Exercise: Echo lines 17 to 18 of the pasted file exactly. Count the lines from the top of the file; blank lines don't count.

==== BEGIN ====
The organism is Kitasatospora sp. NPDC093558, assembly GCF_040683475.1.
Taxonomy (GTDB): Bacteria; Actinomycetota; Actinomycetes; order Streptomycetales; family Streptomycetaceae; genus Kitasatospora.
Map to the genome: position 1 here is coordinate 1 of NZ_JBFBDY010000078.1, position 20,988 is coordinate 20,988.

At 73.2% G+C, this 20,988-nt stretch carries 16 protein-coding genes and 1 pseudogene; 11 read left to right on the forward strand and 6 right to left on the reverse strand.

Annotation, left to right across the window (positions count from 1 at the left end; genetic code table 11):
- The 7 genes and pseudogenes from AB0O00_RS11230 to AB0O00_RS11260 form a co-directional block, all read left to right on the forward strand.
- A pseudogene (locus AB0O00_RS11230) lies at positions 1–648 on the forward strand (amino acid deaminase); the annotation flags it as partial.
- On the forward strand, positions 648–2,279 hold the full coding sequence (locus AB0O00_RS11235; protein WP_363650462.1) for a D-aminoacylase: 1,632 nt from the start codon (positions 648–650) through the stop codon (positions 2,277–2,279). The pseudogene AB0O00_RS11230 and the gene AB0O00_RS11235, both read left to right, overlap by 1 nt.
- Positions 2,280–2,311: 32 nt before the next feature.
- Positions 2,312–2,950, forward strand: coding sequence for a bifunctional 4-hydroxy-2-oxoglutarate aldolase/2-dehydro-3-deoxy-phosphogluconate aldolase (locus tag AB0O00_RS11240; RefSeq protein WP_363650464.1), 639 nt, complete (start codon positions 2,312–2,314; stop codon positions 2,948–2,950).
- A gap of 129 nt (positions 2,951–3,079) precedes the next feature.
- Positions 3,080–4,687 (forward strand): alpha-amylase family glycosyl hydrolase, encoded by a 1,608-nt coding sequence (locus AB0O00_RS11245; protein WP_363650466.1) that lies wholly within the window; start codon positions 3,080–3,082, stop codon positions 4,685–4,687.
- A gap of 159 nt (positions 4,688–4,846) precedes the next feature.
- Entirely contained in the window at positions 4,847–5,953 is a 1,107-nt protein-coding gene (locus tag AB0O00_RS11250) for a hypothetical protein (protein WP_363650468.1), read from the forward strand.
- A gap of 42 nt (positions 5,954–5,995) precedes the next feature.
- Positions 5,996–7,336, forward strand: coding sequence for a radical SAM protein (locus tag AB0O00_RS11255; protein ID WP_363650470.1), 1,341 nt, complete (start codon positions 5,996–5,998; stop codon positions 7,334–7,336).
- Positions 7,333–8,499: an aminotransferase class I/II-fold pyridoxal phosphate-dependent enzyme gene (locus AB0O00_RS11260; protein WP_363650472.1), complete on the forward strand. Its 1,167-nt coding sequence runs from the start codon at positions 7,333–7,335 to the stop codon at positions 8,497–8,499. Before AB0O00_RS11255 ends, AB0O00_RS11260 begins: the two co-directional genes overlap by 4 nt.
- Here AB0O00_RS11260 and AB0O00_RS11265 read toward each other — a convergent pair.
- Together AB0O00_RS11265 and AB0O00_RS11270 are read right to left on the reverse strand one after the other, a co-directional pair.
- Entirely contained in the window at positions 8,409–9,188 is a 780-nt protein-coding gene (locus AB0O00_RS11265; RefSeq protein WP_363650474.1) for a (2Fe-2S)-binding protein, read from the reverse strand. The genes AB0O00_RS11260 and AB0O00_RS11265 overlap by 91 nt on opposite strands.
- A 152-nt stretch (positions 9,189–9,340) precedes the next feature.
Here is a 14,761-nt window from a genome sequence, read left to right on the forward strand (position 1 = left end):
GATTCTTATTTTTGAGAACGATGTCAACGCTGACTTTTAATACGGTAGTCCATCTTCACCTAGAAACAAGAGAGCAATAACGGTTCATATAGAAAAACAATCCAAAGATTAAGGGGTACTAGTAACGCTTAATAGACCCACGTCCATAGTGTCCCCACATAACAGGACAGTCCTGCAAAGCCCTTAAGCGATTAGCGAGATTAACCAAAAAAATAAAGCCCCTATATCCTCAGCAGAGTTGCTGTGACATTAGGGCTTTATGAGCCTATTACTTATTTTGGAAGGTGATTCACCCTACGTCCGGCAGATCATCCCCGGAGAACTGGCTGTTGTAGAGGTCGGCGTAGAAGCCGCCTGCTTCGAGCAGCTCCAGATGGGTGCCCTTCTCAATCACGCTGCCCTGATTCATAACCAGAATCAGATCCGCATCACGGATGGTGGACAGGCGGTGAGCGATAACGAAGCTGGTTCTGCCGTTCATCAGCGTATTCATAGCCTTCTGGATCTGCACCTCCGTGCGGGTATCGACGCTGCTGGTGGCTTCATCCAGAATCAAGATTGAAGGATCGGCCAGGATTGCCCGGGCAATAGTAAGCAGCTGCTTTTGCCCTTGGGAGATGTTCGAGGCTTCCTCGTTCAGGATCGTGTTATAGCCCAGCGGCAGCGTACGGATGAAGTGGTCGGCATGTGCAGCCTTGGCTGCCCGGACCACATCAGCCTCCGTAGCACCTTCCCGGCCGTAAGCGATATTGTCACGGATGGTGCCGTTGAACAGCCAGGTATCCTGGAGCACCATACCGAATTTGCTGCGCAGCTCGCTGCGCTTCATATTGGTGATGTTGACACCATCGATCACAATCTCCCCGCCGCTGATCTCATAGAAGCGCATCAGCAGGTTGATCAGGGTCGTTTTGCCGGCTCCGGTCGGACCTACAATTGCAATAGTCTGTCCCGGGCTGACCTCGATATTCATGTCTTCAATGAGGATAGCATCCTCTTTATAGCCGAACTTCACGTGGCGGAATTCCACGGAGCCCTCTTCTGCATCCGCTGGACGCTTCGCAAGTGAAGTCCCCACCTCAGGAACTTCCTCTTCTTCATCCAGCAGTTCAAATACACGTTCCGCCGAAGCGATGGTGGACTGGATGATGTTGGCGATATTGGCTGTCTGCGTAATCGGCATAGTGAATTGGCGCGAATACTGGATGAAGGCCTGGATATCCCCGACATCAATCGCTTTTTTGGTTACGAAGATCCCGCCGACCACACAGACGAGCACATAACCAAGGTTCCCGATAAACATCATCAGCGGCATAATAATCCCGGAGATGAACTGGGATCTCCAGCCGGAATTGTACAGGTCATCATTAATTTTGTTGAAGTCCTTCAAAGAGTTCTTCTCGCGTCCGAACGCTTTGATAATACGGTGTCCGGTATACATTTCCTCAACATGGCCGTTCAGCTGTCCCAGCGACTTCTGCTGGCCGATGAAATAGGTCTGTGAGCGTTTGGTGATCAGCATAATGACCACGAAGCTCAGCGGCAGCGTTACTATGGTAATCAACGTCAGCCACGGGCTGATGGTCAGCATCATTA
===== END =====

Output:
- Positions 7,333–8,499: an aminotransferase class I/II-fold pyridoxal phosphate-dependent enzyme gene (locus AB0O00_RS11260; protein WP_363650472.1), complete on the forward strand. Its 1,167-nt coding sequence runs from the start codon at positions 7,333–7,335 to the stop codon at positions 8,497–8,499. Before AB0O00_RS11255 ends, AB0O00_RS11260 begins: the two co-directional genes overlap by 4 nt.
- Here AB0O00_RS11260 and AB0O00_RS11265 read toward each other — a convergent pair.